Transforming Cybersecurity into a C-Suite Priority

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For many IT professionals, attempting to promote the urgency of security preparedness to senior leadership feels a bit like screaming in a soundproof booth. The IT team at Target, for example, tried sounding the alarm bells to the C-suite to no avail – and we all know what happened next.

No one wants to be the next Target or Sony, a lesson in what not to do. But even with a weekly barrage of headlines highlighting the latest cyber-attack victim, the overall attitude towards investing in cybersecurity seems to be a resounding shoulder shrug.

That sentiment was reflected in RSA’s latest Global Breach Readiness Survey, which found a majority of firms to be unprepared in preventing or mitigating advanced cyber-threats. The study found that 30% didn’t have a formal incident response plan in place, and of those that did, 57% hadn’t updated or reviewed it. And despite the barrage of high-profile breaches in the news, PwC’s State of Security 2015 survey found that only 42% of respondents said their board actively participates in the overall security strategy.

IT managers understand how important a strong cybersecurity defense is to an organization, but to the C-suite, it’s just one of a host of business priorities they have to balance. Often the C-suite won’t act until they feel the very real consequences of lax security – but by then it’s usually too late.

Immerse Yourself in the Business Strategy

The challenge is speaking to the C-suite in a way they can understand and that encourages them to take action. Senior management will trust people who understand the short, mid and long-term objectives of the organization. Interview department managers to find out what network resources are required to meet their objectives; what failures would be particularly damaging from a reputational point of view?

When you’re done with this step you should have a feel for the areas of cybersecurity exposure that you want to address and what assets are important to keep the business running. 

"Senior management will trust people who understand the short, mid and long-term objectives of the organization"

Once you believe you’ve identified what types of risks your company faces if critical systems are compromised, it’s time for an independent security audit to verify your beliefs. The basic goal is to confirm exposures and to identify in more detail the areas of vulnerability. What are the hard costs (direct costs like hiring security experts, litigation or revenue losses) and soft costs (like reputation or time spent by internal staff) if critical systems were hacked?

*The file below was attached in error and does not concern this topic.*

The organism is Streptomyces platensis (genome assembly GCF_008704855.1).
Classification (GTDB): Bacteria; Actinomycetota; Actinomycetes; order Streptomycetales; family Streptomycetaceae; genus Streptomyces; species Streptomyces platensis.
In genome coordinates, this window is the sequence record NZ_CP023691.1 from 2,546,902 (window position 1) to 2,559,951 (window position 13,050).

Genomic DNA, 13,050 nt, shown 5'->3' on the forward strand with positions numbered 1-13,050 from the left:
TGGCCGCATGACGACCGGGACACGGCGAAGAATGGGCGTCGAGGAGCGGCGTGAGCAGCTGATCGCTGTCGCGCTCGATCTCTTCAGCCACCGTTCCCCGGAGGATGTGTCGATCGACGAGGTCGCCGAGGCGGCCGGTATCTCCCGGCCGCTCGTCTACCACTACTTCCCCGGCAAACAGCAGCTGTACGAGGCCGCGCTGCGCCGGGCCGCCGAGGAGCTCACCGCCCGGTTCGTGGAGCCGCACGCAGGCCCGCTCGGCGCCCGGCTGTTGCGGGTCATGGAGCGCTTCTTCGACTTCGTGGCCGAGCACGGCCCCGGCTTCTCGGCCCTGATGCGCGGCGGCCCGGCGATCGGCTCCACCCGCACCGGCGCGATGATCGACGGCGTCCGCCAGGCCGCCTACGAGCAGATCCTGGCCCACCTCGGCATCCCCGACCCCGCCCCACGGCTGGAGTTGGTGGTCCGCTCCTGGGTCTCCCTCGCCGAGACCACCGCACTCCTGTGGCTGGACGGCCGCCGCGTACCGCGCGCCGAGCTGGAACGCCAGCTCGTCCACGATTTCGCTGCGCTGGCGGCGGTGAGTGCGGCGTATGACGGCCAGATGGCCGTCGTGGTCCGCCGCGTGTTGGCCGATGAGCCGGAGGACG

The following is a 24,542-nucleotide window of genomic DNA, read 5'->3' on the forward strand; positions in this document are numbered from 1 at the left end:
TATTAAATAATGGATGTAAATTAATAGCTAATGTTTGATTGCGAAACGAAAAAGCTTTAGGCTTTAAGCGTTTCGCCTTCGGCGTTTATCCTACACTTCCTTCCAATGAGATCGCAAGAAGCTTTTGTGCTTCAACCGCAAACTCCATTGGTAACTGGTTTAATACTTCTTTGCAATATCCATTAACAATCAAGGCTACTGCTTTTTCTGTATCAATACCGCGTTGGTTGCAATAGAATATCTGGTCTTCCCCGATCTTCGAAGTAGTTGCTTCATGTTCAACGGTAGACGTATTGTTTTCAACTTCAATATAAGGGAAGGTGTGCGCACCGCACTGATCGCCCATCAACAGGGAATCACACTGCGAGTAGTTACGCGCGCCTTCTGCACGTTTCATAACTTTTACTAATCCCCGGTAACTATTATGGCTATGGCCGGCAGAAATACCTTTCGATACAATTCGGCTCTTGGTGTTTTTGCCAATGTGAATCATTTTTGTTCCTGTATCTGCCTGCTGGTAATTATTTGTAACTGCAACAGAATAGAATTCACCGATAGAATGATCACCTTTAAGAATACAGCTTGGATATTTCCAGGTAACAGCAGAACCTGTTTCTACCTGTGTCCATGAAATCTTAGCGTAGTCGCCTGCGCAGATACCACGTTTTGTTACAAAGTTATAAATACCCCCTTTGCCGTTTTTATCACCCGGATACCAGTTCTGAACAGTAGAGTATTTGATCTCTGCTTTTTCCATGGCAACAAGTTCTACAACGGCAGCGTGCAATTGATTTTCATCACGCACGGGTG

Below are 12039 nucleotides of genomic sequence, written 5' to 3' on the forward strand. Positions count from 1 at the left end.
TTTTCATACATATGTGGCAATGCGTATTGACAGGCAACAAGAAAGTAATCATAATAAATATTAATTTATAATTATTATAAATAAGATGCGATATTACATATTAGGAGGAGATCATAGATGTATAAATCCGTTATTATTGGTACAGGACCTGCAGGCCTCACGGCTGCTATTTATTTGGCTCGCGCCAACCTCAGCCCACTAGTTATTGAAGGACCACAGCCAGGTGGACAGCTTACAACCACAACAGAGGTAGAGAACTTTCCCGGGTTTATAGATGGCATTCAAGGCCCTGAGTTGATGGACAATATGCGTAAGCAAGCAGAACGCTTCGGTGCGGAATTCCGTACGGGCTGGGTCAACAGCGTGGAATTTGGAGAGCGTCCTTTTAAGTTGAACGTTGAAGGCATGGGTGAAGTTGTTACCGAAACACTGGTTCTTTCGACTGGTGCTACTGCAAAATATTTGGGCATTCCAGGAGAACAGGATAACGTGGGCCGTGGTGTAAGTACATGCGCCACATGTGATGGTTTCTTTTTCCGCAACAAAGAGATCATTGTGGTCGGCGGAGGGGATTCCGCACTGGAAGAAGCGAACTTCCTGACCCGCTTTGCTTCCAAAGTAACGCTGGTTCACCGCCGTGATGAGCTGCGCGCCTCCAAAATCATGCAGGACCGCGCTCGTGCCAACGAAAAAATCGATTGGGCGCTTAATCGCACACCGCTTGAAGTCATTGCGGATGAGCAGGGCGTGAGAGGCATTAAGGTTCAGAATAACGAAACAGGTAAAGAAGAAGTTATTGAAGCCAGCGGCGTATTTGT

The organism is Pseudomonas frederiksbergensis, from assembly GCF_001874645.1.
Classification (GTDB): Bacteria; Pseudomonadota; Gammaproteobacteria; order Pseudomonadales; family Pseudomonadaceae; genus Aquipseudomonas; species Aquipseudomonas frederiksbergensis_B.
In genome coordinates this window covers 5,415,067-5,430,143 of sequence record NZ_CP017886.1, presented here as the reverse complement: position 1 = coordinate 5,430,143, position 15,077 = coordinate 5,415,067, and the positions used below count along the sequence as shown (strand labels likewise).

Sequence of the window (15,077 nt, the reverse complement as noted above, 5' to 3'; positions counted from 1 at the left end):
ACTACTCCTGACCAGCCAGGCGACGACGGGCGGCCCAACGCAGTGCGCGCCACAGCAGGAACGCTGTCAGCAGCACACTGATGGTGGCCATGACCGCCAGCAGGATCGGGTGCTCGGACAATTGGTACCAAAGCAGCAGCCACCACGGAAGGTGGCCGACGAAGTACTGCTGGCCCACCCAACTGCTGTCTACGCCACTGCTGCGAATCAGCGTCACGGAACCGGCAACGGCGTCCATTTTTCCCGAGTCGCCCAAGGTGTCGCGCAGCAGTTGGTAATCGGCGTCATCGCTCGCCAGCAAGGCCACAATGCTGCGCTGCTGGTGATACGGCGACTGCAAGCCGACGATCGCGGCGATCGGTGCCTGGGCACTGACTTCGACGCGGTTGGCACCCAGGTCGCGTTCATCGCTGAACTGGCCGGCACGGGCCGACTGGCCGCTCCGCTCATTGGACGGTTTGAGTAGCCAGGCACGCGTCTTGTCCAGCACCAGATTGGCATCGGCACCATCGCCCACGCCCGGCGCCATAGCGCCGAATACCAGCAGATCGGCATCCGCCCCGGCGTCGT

This is the language the C-suite understands: time and money. Weigh those costs against the probability that something bad will happen. You’ll want to address the high impact and higher probability areas first; this might seem obvious, but you’d be surprised how often this doesn’t happen.

A Clear Sell, Ready Whenever

Now that you have thoroughly identified and verified where the issues are, the next step is determining what remediation consists of. Some problems are harder and more expensive to fix than others and at this point you may need experts to help you in this process.

When you present risks, do so in terms that are specific to your business and clearly identify the potential loss and the likelihood it could happen. Avoid jargon and don’t get too technical. If you don’t succeed, keep trying and make sure you document the conversation you had with the decision-maker. 

But even after you’ve done all the hard work, made a strong presentation, and (hopefully) secured the budget to implement a modern, dynamic security system that addresses key concerns, the job is far from over. Keep your security audit reports current, so you’re ready to give updates on your progress when you’re called up, and be sure to run free analysis tools and follow up with the major threat areas on a regular basis.

Hackers know companies, especially small to mid-sized enterprises, struggle with the cost and complexity of properly securing their networks, making them prime targets. Organizations need to be proactive. IT security professionals have a responsibility to walk senior management through the current state of security, explain the risks using business impact terms, and execute corrective measures as soon as possible.

About the Author

Richard Barber has served in several executive-level finance roles including CFO for MOD Systems, a privately owned digital media software company. Barber has also served as an independent financial consultant to high-technology companies and held various positions, the last of which was Senior Manager, at KPMG LLP

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